Upon Listening

Firstly, if you are using the symmetrical XLR output, we suggest you put your device into pre-amplifier mode, even in cases where the CNX v2 is connected as a source to an integrated device or pre-amplifier. In fact, the standard of the XLR output is quite weak and it is therefore preferable to opt for pre-amplifier mode and turn the volume up to 100%. With this applied, we started our test with Stacey Kent’s orchestral sessions I Know I Dream as a solid reference point. The American singer’s voice is stable and clear-cut with the instrumental ensemble forming a semicircle behind her. The soundstage is smaller compared to other streamers but spreads out effortlessly from one speaker to another with no gaps.

On Louis Moreau Gottschalk’s Célèbre Tarantelle led by Richard Rosenburg, we find the same characteristic restitution where magnification of the central element is given particular attention, in this case, the piano. We can easily feel all the intricate details played on the piano while the brass and wind instruments provide solid support in the background. Altogether there is a clear sense of weight and presence. The CXN v2 has a capacity to recognise the different pieces of information that are transmitted to our setup in an effective and marvellous way. The CXN v2 plays this difficult track with flying colours to our ears’ great pleasure.

Tom Misch has become slightly less funky since he signed to Blue Note and his works have verged more towards experimental acid jazz. And that’s no bad thing. On his last EP What Kinda Music, the Cambridge CXN v2 shows us that it can also respect bass frequencies. Lower notes have breadth to them and really hit the mark. They are perfectly reproduced with a round and natural sound. There is no imbalance and, on the contrary, the foundations are solid and harmonise with the layers of synths, the well-centred voice and the array of different sounds Tom Misch scatters throughout his songs.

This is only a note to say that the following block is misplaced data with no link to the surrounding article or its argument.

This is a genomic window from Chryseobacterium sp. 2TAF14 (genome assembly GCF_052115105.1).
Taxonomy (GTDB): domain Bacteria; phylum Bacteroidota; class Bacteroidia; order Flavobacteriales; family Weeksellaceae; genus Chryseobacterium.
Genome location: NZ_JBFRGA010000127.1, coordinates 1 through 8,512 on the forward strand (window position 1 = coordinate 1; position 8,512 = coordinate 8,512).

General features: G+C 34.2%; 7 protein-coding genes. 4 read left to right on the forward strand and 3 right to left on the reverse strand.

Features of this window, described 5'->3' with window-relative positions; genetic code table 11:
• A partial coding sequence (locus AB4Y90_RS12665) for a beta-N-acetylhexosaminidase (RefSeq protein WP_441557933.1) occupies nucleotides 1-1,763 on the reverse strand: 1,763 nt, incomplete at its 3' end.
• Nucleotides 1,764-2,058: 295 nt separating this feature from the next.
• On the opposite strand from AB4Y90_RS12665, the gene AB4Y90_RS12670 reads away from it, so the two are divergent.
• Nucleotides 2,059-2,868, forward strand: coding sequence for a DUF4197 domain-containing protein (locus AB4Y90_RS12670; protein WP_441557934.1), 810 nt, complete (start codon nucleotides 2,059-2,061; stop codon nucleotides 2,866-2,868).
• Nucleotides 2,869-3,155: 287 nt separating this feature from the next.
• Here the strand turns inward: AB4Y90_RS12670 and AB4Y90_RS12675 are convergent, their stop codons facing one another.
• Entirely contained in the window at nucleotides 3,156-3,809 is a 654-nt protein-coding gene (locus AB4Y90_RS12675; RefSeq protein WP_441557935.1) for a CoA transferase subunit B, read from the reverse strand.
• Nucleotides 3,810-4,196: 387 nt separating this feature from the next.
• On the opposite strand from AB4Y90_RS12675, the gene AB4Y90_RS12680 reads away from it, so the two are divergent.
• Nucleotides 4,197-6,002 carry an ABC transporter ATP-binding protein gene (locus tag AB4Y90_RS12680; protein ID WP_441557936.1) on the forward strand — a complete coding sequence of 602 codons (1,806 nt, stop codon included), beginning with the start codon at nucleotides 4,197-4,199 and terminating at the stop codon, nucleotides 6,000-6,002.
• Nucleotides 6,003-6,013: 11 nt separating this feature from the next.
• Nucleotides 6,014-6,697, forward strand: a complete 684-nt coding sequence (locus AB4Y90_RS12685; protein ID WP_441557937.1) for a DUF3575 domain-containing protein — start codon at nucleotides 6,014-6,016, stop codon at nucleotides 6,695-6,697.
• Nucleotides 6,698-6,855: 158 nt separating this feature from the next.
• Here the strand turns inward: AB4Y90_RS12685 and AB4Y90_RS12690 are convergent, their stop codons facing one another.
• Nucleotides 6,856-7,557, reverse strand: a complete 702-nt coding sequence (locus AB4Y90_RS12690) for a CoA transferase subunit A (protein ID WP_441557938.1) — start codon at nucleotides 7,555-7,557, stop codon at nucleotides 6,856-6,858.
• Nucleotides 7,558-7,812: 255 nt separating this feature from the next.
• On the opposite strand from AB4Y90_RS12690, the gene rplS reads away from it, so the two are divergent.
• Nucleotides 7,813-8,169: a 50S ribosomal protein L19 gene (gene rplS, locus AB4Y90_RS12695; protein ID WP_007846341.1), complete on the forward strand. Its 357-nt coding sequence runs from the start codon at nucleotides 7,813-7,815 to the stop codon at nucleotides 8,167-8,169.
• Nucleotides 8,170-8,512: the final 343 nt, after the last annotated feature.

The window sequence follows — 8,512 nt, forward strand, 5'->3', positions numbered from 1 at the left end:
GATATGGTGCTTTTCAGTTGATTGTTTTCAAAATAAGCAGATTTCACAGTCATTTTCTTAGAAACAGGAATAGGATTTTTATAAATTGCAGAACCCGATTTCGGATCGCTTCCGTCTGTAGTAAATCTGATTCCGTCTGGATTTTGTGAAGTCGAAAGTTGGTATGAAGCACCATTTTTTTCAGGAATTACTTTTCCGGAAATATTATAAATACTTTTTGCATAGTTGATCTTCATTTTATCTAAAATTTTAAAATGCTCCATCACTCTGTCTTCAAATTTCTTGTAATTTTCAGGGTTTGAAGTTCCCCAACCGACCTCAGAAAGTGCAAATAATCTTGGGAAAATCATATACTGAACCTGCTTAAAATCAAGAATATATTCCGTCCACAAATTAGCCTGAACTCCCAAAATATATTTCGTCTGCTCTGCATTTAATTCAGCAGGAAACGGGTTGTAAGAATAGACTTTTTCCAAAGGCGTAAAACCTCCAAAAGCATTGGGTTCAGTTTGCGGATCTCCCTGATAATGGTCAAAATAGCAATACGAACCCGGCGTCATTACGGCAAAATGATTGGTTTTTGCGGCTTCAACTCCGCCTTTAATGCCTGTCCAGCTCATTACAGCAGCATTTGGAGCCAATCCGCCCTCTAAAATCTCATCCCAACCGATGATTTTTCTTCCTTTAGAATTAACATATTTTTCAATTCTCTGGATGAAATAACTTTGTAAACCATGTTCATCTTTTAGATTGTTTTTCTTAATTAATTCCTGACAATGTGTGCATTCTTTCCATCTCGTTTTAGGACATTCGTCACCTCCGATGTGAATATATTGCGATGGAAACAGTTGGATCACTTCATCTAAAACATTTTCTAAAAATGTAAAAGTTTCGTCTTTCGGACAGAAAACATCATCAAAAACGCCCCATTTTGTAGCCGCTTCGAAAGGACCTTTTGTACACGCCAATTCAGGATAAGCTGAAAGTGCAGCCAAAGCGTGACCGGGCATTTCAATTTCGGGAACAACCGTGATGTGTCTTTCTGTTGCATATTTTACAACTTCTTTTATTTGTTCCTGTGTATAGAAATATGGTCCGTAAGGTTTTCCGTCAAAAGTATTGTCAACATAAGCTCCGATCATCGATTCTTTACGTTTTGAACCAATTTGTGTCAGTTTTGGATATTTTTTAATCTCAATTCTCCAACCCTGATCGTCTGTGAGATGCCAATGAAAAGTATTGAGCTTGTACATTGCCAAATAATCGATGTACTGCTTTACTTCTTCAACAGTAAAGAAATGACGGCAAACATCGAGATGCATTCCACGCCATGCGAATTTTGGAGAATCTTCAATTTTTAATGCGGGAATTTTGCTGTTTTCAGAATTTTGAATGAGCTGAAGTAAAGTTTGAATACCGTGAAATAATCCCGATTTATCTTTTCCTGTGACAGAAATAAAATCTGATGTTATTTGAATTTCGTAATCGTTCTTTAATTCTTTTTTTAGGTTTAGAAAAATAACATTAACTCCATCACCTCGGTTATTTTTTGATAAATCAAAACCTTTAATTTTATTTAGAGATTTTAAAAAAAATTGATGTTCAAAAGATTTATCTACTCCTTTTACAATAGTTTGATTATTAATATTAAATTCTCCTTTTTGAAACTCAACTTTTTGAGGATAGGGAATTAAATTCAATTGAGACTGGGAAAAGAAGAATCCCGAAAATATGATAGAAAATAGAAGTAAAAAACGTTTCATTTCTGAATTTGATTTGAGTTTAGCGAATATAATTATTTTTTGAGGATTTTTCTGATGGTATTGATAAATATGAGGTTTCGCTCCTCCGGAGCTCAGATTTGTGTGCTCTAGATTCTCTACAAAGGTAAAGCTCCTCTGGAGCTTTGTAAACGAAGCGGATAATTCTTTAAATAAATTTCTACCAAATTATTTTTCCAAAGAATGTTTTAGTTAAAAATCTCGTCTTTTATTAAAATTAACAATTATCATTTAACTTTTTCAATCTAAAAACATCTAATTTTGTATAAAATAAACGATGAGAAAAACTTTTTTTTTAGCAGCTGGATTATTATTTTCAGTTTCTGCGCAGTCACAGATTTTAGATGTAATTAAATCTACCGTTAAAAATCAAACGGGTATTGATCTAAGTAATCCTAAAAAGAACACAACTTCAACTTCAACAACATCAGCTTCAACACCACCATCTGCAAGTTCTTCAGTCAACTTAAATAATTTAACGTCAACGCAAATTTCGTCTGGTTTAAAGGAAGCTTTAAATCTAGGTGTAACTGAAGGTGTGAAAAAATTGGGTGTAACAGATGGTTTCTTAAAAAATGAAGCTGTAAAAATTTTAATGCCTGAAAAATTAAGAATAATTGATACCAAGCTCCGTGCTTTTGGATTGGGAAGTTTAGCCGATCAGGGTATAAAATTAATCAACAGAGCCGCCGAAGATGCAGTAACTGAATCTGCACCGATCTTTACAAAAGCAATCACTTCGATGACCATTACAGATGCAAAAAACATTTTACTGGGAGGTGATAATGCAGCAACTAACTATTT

Pros :
Colour screen
Digital inputs and preamplifier functionality
Roon, Airplay and Chromecast compatible
Solid and well-defined central imaging
A real feeling a presence
Powerful Bass

Cons :
Non-touch front display
Basic interface

Conclusion

The Cambridge CXN v2 is a very interesting product on many levels. In terms of music, it performs with flare and an excellent capacity to single out lead vocals and instruments positioning them at the centre. It separates them from the rest of the recording creating a background of ambiances and accompaniments. The result provides engaging sense of presence and realism. Qobuz is native and naturally in Hi-Res. There is also the choice of using Qobuz on an Android or iOS smartphone via Chromecast Audio and AirPlay2 as well as Roon compatibility. Whatever your preferences, the CXN v2 will adapt. What’s more, the CXN v2 is a digital amplifier that can function as simple a stereo block thanks to its volume control and three digital inputs. A device truly capable of bringing wireless music to any sound system.